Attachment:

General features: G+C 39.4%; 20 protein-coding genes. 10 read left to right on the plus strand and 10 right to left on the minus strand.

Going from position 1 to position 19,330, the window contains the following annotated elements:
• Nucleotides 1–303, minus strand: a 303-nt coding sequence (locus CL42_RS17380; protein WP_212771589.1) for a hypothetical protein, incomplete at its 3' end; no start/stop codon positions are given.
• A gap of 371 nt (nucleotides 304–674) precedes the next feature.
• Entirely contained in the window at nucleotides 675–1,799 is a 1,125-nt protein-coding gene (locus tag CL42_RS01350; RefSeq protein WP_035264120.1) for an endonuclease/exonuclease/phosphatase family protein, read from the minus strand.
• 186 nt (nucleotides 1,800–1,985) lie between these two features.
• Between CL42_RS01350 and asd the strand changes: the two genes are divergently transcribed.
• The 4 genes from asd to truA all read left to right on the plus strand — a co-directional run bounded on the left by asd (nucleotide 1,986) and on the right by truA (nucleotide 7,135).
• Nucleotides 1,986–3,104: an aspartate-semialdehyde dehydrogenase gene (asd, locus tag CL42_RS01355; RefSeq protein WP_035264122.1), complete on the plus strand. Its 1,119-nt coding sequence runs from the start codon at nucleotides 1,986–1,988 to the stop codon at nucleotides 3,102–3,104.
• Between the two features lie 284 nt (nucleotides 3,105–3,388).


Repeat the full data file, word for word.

General features: G+C 39.4%; 20 protein-coding genes. 10 read left to right on the plus strand and 10 right to left on the minus strand.

Going from position 1 to position 19,330, the window contains the following annotated elements:
• Nucleotides 1–303, minus strand: a 303-nt coding sequence (locus CL42_RS17380; protein WP_212771589.1) for a hypothetical protein, incomplete at its 3' end; no start/stop codon positions are given.
• A gap of 371 nt (nucleotides 304–674) precedes the next feature.
• Entirely contained in the window at nucleotides 675–1,799 is a 1,125-nt protein-coding gene (locus tag CL42_RS01350; RefSeq protein WP_035264120.1) for an endonuclease/exonuclease/phosphatase family protein, read from the minus strand.
• 186 nt (nucleotides 1,800–1,985) lie between these two features.
• Between CL42_RS01350 and asd the strand changes: the two genes are divergently transcribed.
• The 4 genes from asd to truA all read left to right on the plus strand — a co-directional run bounded on the left by asd (nucleotide 1,986) and on the right by truA (nucleotide 7,135).
• Nucleotides 1,986–3,104: an aspartate-semialdehyde dehydrogenase gene (asd, locus tag CL42_RS01355; RefSeq protein WP_035264122.1), complete on the plus strand. Its 1,119-nt coding sequence runs from the start codon at nucleotides 1,986–1,988 to the stop codon at nucleotides 3,102–3,104.
• Between the two features lie 284 nt (nucleotides 3,105–3,388).